Like our name implies, The Salvation Army Thrift Store, National Recycling Operations (NRO) is much more than just a thrift store.
NRO empowers donations of gently-used clothing and household items to make a tangible impact and build stronger communities. Once a shirt is donated, it is no longer just an article of clothing–it becomes an essential item for someone living in poverty, a way to support local Salvation Army programs and services, and a key component of environmental sustainability.
Once a shirt is donated, it is no longer just an article of clothing–it becomes an essential item for someone living in poverty, a way to support local Salvation Army programs and services, and a key component of environmental sustainability.
With 105 Thrift Stores, more than 120 Donor Welcome Centres, 11 Distribution and Recycling Centres, and 2,200 employees, NRO is proud to serve communities across Canada. In fiscal year 2019-2020, over 14 million guests and donors visited the organization.
“The Thrift Store has served Canadians for over a century,” says Ted Troughton, managing director of NRO. “Our unique retail proposition allows us to provide a high-value, low-cost shopping experience, a place to donate unneeded items, and an opportunity to support a non-profit organization that cares for those in need.”
Donating and shopping thrift are acts of reuse and recycling that extend the lifecycle of usable goods. Last fiscal year, NRO diverted 39,144 metric tonnes (86.3 million pounds) of clothing, textiles, and household items from local landfills. NRO also provides pick-up services to 26 Salvation Army corps thrift stores throughout Canada, further extending the organization’s recycling reach.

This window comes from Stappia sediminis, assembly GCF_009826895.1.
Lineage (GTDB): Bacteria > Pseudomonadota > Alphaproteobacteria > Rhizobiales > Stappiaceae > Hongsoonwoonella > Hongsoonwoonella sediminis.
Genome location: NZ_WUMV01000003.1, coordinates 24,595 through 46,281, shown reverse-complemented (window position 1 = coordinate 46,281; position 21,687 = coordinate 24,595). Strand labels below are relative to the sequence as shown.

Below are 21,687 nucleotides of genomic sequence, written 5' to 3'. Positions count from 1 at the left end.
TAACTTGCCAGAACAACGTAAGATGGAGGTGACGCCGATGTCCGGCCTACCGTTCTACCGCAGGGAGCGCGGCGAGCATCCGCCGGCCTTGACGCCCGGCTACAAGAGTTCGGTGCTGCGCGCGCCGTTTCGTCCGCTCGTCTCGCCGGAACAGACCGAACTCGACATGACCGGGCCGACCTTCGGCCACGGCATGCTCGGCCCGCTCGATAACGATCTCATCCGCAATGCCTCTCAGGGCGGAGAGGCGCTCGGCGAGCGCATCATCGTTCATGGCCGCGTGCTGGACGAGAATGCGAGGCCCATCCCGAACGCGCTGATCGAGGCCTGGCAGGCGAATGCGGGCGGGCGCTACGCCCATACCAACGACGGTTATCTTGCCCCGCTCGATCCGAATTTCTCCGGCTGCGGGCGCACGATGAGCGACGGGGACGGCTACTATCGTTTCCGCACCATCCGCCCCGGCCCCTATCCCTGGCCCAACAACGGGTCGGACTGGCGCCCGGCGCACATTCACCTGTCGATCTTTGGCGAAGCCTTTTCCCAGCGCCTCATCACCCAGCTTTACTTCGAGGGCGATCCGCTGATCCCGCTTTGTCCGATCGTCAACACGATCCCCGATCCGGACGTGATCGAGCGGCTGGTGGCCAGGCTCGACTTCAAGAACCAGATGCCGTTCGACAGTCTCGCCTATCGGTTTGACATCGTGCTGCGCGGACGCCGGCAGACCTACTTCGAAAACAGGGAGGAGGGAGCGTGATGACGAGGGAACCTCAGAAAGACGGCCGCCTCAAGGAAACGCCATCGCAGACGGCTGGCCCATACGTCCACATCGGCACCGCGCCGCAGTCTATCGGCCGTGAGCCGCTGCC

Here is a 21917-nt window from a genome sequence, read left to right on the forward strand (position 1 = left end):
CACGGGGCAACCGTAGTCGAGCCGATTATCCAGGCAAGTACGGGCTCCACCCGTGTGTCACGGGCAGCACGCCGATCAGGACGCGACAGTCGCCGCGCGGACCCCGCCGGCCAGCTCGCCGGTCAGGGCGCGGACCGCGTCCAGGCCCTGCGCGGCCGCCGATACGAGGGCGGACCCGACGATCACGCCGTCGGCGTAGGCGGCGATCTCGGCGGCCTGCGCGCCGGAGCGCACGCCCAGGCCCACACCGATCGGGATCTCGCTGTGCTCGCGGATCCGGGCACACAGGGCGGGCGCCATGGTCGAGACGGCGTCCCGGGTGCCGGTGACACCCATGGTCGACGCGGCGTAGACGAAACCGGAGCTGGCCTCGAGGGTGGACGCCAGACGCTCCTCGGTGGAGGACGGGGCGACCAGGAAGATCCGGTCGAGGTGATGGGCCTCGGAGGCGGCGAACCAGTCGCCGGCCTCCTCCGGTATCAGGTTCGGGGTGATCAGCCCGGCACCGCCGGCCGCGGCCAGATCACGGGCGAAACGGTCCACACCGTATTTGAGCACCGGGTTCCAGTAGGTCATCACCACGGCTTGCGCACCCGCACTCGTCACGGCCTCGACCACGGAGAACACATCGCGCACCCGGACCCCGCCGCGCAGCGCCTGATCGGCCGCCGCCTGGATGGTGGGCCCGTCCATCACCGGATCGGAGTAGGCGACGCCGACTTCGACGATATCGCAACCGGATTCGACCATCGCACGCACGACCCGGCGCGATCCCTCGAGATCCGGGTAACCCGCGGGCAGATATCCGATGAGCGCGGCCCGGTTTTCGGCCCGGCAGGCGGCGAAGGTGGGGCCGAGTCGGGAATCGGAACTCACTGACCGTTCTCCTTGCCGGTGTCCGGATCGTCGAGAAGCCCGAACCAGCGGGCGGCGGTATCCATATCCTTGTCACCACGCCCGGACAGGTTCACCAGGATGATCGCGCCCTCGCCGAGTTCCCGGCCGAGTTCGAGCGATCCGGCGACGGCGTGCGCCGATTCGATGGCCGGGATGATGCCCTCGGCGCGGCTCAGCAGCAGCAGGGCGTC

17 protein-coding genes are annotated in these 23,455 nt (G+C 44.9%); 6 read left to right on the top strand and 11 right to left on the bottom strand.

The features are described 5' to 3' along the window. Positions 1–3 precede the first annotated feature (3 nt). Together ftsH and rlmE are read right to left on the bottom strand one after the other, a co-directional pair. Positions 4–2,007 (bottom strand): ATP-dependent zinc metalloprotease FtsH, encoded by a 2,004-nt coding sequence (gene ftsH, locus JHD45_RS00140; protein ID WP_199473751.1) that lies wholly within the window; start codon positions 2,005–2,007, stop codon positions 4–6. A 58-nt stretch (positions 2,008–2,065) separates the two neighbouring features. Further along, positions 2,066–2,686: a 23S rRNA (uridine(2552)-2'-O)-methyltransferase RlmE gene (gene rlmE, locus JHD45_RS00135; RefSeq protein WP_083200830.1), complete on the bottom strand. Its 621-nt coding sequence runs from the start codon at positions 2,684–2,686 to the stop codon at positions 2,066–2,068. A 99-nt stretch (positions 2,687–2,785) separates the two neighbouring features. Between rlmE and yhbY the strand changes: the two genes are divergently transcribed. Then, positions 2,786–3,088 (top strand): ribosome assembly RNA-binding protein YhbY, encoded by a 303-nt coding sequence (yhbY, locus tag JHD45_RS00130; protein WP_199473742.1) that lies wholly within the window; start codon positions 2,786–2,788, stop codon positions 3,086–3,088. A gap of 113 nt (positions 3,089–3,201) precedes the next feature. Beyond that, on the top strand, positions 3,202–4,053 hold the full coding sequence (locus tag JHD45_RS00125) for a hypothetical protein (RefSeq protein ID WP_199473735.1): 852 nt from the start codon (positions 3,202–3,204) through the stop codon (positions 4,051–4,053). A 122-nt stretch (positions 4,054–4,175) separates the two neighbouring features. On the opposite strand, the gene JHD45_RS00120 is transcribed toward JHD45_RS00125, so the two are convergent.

Beyond contributing to greener communities, donated items also provide direct assistance to those in need. Last year, $4,287,937 worth of clothing and household items were given free of cost to individuals and families living in poverty through The Salvation Army’s social services voucher program.
Last year, $4,287,937 worth of clothing and household items were given free of cost to individuals and families living in poverty through The Salvation Army’s social services voucher program.
“Through 40,510 voucher redemptions, vulnerable Canadians were given dignity to shop for essential items that they otherwise could not afford,” says Troughton. “We are honoured to give donations the power to truly make a difference.”
Monetary donations collected in-store further contribute to the work of The Salvation Army. Last year, NRO raised $676,284.02 through GoodWorks@Work® campaigns to support initiatives such as sending underprivileged children to camp, providing life-skills programs to adults, and caring for children in the developing world. An additional $118,053.24 to support local Salvation Army ministry units was collected last year through coin boxes, bringing the total funds raised to more than $800,000.
With the help of guests, donors, community partners, industry associations, volunteers, and employees from coast to coast, The Salvation Army Thrift Store is making a positive impact in its shared communities every day. Together, NRO is building a stronger, greener Canada to be enjoyed by all for generations to come.